On the other side of the dunes the colors of the grasses and old drift wood were lucious.

Jane stopped right in the road and started to sketch.  

The tide was rolling in filling all the marshes around us. 

The wind picked up and the temperature really started to drop.  Jane’s water colors froze …BUT… the artist is the master of invention.. Jane put her paper and paint on the hood of her warm car and viola nice workable paints and a nice dryer to boot!   

With four hours of daylight left we went to a favorite spot on Pine Point. 

Nice, with summer over ….everyone is gone except the occasional painter and a few fishermen.

The harbormaster’s office looked very quiet. 


The rain and the fog rolled in making for even a nicer mood. I was painting with my easel inside my car with the tailgate open.  Jane found a nice over hang on the deck of the Rising Tide that kept her out of the rain.  

The tide was now going out, fog was rolling over the marshes and the boats which were floating in the water when we arrived now rested on firm sand.

The wind changed direction. The rain started to blow. Jane moved into her car to paint…

…a cluster of boats moored off the dock.

Our last stop before we left was at the Pine Point Fisherman’s Coop. They packed up a nice box of lobsters for Jane to take back home for all those family members longing for a taste of Maine…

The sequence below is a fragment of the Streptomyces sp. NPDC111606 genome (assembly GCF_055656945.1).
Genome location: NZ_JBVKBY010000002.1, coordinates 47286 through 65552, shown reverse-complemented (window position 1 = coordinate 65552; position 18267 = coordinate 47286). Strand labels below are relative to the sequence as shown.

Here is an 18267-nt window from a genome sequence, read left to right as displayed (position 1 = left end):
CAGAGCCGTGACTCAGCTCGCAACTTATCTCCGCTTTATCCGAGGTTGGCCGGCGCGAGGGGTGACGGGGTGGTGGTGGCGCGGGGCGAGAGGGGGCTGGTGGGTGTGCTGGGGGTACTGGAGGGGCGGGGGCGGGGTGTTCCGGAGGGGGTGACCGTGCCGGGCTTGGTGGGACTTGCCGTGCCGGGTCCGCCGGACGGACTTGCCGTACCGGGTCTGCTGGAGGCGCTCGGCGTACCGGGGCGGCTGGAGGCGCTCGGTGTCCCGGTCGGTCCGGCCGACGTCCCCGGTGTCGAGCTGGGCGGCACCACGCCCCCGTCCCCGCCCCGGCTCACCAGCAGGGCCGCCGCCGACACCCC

I love my neighborhood ! I can always count on the seacoast to offer color, mood and fast changing weather. Paintings from this trip to be posted soon on PAINT, EAT, SLEEP.
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Big Wind on Bailey’s Island

My friend Jane Ramsey arrived a few days ago for her first visit to Maine.  Where do you take someone who has never been to Maine?   We had only 4 days. I tried my best. 
 Everyday we painted at 2 different locations.  Every night we returned to base camp at my house on the southern seacoast. We headed out early and painted till dark. We painted marshes, harbors, fish shacks, historic neighborhoods, rocky coastline and big weather.  Mackerel Cove on Bailey’s Island is a favorite spot of mine. There’s this little tiny house on the edge of the cove that is a perfect summer getaway.

Its right on the the beach. The full moon high tide left seaweed tracks up on the front lawn. 

The fishermen pull their boats out of the water and park them on the edge of the beach  at this time of the year.  The weather is getting too rough for the small boats. 

The wind was so strong this day the lobster boats hadn’t gone out.  If you got behind a pile of traps you could paint, there was no wind!   Strange… you could hear the wind whistle through them.

The 2 sides of the house away from the water still had paint on the shingles.  If you live on the water you have to paint the ocean side of the house often, the weather just wears it out.